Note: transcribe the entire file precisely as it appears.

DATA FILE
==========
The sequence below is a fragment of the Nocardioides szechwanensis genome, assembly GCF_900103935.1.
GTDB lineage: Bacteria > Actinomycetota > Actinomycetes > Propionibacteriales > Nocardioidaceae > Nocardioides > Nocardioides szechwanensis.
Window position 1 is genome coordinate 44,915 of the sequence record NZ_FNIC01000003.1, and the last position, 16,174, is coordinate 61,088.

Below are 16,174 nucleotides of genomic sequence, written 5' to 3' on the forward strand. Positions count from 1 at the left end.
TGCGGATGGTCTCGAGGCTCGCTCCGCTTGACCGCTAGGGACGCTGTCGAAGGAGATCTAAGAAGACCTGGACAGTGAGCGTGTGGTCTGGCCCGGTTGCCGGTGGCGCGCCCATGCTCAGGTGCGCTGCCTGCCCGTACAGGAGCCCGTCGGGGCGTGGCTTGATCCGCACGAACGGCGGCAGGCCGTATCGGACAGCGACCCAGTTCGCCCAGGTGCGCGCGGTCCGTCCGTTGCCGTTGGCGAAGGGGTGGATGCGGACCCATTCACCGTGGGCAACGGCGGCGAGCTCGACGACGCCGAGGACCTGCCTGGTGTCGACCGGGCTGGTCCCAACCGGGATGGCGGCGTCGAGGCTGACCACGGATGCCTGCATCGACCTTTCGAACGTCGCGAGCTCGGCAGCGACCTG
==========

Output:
The sequence below is a fragment of the Nocardioides szechwanensis genome, assembly GCF_900103935.1.
GTDB lineage: Bacteria > Actinomycetota > Actinomycetes > Propionibacteriales > Nocardioidaceae > Nocardioides > Nocardioides szechwanensis.
Window position 1 is genome coordinate 44,915 of the sequence record NZ_FNIC01000003.1, and the last position, 16,174, is coordinate 61,088.

Below are 16,174 nucleotides of genomic sequence, written 5' to 3' on the forward strand. Positions count from 1 at the left end.
TGCGGATGGTCTCGAGGCTCGCTCCGCTTGACCGCTAGGGACGCTGTCGAAGGAGATCTAAGAAGACCTGGACAGTGAGCGTGTGGTCTGGCCCGGTTGCCGGTGGCGCGCCCATGCTCAGGTGCGCTGCCTGCCCGTACAGGAGCCCGTCGGGGCGTGGCTTGATCCGCACGAACGGCGGCAGGCCGTATCGGACAGCGACCCAGTTCGCCCAGGTGCGCGCGGTCCGTCCGTTGCCGTTGGCGAAGGGGTGGATGCGGACCCATTCACCGTGGGCAACGGCGGCGAGCTCGACGACGCCGAGGACCTGCCTGGTGTCGACCGGGCTGGTCCCAACCGGGATGGCGGCGTCGAGGCTGACCACGGATGCCTGCATCGACCTTTCGAACGTCGCGAGCTCGGCAGCGACCTG